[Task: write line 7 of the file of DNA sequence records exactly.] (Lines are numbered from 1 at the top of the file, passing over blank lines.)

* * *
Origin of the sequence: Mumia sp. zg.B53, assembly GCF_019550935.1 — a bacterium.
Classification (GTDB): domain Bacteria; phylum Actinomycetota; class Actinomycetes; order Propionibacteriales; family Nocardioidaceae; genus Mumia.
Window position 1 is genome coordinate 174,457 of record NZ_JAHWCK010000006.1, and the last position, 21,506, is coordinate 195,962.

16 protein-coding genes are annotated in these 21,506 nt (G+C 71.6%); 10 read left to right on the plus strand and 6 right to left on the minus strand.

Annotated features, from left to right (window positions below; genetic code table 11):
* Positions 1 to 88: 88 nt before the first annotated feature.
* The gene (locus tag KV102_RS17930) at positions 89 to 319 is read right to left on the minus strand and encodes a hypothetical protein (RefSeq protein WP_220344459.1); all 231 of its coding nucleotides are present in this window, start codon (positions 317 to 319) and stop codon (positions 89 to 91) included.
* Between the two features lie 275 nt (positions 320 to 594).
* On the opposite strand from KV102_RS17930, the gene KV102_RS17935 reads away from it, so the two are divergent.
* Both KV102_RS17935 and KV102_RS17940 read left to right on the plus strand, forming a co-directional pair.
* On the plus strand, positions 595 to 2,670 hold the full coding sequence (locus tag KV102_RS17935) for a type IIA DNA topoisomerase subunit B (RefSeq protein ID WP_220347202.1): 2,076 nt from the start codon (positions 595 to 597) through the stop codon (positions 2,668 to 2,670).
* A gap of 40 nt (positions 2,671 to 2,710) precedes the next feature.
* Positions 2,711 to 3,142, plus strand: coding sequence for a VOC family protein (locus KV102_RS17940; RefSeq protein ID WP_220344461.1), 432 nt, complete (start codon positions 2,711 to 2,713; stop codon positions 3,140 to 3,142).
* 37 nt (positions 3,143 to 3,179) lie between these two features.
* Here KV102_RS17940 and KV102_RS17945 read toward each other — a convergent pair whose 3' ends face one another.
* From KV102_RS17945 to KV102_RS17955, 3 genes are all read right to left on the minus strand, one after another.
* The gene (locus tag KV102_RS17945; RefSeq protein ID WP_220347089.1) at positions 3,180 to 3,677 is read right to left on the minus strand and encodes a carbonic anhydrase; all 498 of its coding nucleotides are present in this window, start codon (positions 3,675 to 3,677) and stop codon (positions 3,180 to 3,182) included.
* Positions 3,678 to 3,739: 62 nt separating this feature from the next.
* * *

* The gene (locus tag KV102_RS17930) at positions 89 to 319 is read right to left on the minus strand and encodes a hypothetical protein (RefSeq protein WP_220344459.1); all 231 of its coding nucleotides are present in this window, start codon (positions 317 to 319) and stop codon (positions 89 to 91) included.